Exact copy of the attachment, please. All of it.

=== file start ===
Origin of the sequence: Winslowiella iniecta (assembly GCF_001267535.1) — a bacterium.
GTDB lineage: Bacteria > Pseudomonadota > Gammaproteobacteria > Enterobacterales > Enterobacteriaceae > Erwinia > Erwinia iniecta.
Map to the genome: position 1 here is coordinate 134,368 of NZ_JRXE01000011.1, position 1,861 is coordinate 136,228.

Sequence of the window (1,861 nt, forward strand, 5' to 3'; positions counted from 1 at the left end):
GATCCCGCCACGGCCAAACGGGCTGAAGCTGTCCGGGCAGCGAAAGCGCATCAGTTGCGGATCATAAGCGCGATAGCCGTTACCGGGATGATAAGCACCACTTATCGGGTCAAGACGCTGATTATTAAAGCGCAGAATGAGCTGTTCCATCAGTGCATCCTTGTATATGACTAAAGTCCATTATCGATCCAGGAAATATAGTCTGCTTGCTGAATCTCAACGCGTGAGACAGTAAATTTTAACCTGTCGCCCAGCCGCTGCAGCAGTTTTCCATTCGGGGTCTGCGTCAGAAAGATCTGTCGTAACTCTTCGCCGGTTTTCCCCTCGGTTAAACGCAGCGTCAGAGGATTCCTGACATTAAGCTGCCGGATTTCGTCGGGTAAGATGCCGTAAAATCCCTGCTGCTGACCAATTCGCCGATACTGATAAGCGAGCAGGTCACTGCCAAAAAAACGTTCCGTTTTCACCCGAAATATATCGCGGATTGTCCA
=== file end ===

Origin of the sequence: Winslowiella iniecta (assembly GCF_001267535.1) — a bacterium.
GTDB lineage: Bacteria > Pseudomonadota > Gammaproteobacteria > Enterobacterales > Enterobacteriaceae > Erwinia > Erwinia iniecta.
Map to the genome: position 1 here is coordinate 134,368 of NZ_JRXE01000011.1, position 1,861 is coordinate 136,228.

Sequence of the window (1,861 nt, forward strand, 5' to 3'; positions counted from 1 at the left end):
GATCCCGCCACGGCCAAACGGGCTGAAGCTGTCCGGGCAGCGAAAGCGCATCAGTTGCGGATCATAAGCGCGATAGCCGTTACCGGGATGATAAGCACCACTTATCGGGTCAAGACGCTGATTATTAAAGCGCAGAATGAGCTGTTCCATCAGTGCATCCTTGTATATGACTAAAGTCCATTATCGATCCAGGAAATATAGTCTGCTTGCTGAATCTCAACGCGTGAGACAGTAAATTTTAACCTGTCGCCCAGCCGCTGCAGCAGTTTTCCATTCGGGGTCTGCGTCAGAAAGATCTGTCGTAACTCTTCGCCGGTTTTCCCCTCGGTTAAACGCAGCGTCAGAGGATTCCTGACATTAAGCTGCCGGATTTCGTCGGGTAAGATGCCGTAAAATCCCTGCTGCTGACCAATTCGCCGATACTGATAAGCGAGCAGGTCACTGCCAAAAAAACGTTCCGTTTTCACCCGAAATATATCGCGGATTGTCCA